I. Introduction
Philippine architecture is very comple8, since only few records have been saved, we are
still not sure of our own architecture. In our contemporary era, many buildings are of the ,paniards
and above inspiration. "ultiple countries coloni7ed us, as this affects our architecture. *et us lapse
to the period before the ,panish came. .hat are the edifices seeableL 2nlike other countries with
records, we may have a bad time discovering.
Fipa huts will surely come to our mind, also the banaue rice terraces, what elseL
5ilipino $rchitecture is not indienous. It is an admi8ture of the "uslim, "alayan, chinese
and ,panish influences. the indigenous tribes of the Philippines which were /uite a diverse group
and of nomadic nature had little art of building to speak of. Their architectural art was revealed in
their houses of nipa, cogon and bamboo. $lthough these simple buildings were not as enduring as
the colossal pyramids of 6gypt nor as magnificent as the grand temple of Dreece, yet they were
suitable to the tropical conditions of the islands.
II. !limate
The climate in the Philippines is a tropical monsoon climate. The annual lowland
temperature is () derees * +,- derees !./ It is marked by wet and dr& seasons.
a. "onsoons
Fortheast K $mihan
,outheast K &abagat
III. Deography
$n archipelago of ?000M islands with more than half of the land mountainous and hilly.
*and area9 11,30% s/uare kilometers.N
!oastline9 %?,-00 kilometers.
*ocation9 + degrees from the e/uator.
:nown as CPearl of the 4rient ,easE
II. Deology
a. 'omestic ,tructures K characteri7ed by lightness and airiness
b. "aterials used in the 5ilipino house are found near the site. 'epending on the ecology of the area,
the materials may differ around the Philippines. $bout ++O covered with forest
The ma<or Indigenous building materials used in pre#,panish architecture are still abundant9 bamboo
@kawayanA, rattan @yantokA, various native woods, native palms like palma brava @anahawA, and nipa palms,
cane, and cogon.@a long grass for thatchingA
,tone and clay are sometimes used as well as bricks, limestone, marble, adobe, granite, coral stone, asbestos,
lime, gravel, sand
"any kinds of trees used for building construction
c. .ood variety9 3,000 species
d. Farra, Ipil, molave, yacal, gui<o, apitong, tanguile, red and white lauan, almon, palosapis, Benguet
pine, tindalo, kamagong, among others.
e. "inerals # Dold, silver, iron, tin, nickel, copper, 7inc, lead, manganese, chromite, aluminum,
platinum, uranium
I. (eligious
.orship includes the veneration of spirit9 Anitos and Manales, good and bad, respectively.
Bathala# creator of &eaven, 6arth and men @:abunyan for the Ifugaos and *aon or $lba for the
people in IisayasA
Dood spirits9 $nitosB bad spirits9 "angales
,acrificing @took place in own homeA
Post#,panish 6ra
13O !hristian @mostly !atholicismA
Influ8 of ,panish missionaries.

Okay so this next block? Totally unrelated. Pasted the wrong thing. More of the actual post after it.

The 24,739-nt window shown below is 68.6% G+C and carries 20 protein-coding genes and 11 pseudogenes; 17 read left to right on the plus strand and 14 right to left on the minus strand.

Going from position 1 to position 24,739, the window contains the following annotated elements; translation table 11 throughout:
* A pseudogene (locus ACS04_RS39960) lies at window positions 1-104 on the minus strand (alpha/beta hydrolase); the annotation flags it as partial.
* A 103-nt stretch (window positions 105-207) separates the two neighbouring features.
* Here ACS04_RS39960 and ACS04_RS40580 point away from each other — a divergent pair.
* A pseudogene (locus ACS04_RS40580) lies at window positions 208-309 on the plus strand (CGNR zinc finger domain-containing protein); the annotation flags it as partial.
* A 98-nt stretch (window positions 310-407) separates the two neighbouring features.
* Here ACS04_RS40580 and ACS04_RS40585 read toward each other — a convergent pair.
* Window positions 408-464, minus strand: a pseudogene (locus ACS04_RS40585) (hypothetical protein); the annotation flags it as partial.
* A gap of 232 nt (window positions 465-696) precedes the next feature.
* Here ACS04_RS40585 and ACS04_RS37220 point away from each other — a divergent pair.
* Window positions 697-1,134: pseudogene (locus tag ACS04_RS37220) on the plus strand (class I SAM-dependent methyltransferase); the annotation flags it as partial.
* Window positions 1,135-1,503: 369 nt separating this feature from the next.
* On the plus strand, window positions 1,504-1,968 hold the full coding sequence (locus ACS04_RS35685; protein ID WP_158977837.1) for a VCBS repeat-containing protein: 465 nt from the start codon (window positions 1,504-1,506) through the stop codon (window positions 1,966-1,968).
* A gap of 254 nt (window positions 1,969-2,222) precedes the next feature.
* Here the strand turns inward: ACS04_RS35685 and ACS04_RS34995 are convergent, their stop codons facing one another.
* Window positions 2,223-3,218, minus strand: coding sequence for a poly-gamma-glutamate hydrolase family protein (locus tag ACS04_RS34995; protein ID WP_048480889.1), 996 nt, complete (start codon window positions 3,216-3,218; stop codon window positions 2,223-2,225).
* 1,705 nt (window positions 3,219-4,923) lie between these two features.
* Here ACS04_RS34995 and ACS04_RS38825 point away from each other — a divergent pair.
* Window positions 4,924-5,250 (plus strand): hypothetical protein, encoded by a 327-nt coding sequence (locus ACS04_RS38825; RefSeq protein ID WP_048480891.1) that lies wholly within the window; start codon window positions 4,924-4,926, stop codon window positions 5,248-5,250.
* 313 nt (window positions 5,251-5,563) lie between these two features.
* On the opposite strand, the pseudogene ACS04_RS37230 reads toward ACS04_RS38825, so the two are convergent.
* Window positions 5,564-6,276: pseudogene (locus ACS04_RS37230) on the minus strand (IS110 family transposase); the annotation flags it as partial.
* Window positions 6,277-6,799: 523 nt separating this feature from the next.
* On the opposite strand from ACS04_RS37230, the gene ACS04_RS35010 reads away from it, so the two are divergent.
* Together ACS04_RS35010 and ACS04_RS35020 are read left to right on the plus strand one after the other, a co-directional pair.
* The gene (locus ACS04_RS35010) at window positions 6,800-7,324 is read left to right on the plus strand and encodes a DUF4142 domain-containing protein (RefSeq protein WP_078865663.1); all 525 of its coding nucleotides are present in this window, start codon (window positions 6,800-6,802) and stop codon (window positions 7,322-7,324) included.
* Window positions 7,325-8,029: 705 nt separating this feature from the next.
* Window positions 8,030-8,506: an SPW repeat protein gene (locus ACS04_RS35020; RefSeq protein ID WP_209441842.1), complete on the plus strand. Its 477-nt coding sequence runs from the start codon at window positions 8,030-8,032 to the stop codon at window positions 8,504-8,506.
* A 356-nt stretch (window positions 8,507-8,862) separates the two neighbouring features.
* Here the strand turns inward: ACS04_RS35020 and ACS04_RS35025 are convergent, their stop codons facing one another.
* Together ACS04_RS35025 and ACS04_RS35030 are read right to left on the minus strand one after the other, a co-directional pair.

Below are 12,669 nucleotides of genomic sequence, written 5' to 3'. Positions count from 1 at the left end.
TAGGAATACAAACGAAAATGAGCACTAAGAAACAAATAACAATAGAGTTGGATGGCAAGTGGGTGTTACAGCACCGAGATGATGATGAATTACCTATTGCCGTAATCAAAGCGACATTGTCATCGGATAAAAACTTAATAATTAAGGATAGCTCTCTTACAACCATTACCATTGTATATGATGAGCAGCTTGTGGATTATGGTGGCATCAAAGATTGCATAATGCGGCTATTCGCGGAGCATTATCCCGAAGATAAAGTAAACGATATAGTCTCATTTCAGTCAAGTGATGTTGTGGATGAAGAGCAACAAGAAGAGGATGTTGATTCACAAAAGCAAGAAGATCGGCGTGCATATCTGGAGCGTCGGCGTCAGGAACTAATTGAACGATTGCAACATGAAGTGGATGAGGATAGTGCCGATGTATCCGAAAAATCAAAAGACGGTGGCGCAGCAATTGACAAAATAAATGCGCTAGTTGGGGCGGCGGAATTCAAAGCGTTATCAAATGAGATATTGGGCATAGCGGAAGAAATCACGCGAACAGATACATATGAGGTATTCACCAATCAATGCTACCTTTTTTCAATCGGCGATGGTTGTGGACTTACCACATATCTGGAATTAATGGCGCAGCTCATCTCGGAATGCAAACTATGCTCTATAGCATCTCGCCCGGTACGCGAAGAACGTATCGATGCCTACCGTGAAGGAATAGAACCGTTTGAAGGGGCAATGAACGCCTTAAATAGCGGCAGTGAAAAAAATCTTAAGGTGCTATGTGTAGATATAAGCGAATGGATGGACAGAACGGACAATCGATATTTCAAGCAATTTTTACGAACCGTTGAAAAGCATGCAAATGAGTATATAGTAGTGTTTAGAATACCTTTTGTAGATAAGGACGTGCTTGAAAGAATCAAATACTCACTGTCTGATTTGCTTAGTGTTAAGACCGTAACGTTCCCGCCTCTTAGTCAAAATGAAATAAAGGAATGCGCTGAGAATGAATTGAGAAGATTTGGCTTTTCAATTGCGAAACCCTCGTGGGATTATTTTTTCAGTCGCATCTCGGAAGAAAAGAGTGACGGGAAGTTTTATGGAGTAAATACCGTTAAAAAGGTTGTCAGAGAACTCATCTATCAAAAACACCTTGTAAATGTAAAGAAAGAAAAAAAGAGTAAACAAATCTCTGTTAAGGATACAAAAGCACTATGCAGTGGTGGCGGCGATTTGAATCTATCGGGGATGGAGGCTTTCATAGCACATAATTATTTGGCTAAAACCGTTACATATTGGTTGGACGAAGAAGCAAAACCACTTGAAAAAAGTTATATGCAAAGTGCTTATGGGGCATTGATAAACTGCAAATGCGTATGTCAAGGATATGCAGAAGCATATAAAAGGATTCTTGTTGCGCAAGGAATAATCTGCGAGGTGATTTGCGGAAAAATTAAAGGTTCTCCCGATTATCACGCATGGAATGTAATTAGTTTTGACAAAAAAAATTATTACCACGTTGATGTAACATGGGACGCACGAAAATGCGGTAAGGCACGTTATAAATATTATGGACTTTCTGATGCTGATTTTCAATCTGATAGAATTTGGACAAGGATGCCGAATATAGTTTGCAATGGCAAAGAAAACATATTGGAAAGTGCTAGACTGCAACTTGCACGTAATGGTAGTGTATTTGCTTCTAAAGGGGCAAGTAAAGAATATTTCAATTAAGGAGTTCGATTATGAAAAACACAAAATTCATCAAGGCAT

In %300, the PPropaation o0 "slamP began in the ,ulu Islands and "indanao, where
Islam remains the ma<or religion. The "uslim influence had spread as far north as *u7on when
5erdinand "agellan arrived in %-% to claim the archipelago for ,pain.
These religions affected the architecture of the 5ilipinos, with superstitious 1elie0s,
people will do their best to protect their family. "oreover, their construction consists of religious
procedure: Site Selection2 Time 0or 1uildin a house2 rituals 1e0ore construction2 etc/
,ite ,election procedure
$n e is buried for 3 days,. 4n the fourth day it is unearthed, if the egg shakes, the
construction is postponed.
!oconut is buried and left overnight, if it shakes during observation, it means there are
evil spirits.
"any "ore
(ituals before starting !onstruction
3u4idnons K site shall not have particular trees. Babaylan ) healer)pries or a bukidnon
may perform the initial step of selecting site.
Mano1os K In selecting the site of a house, certain omens, dreams and oracles are
Tausu K &ouse site must be as strong as the strength of the human body. 4nly in
specific months of the tausug calendar mast a house to be built.
5a4an K .hen diiging for the post holes are done, they observes if there are white ants
or worm, if white ants K lucky, worms K corpse
3atranue0los K rituals are practiced
"lo4anos K the father, at the fading daylight, prays in the site.
Hilia&noms K !onsults an almanac which contains dates, months, lunar cycles, high
and low tides and other events
II. ,ocio#!ultural) &istorical
6arliest settlers lived in the Ta1on !ave, wherein it is a very large cave capable of sheltering a lot
of family.
6arly inhabitants are believed to have reached the area over land bridges connecting the islands to
"alaysia and !hina.
Before the coming of the ,paniards, the primitive non#!hristian 5ilipinos lived in small communities
called 1arana& ruled by a datu. They were ruled by local laws. the oldest source of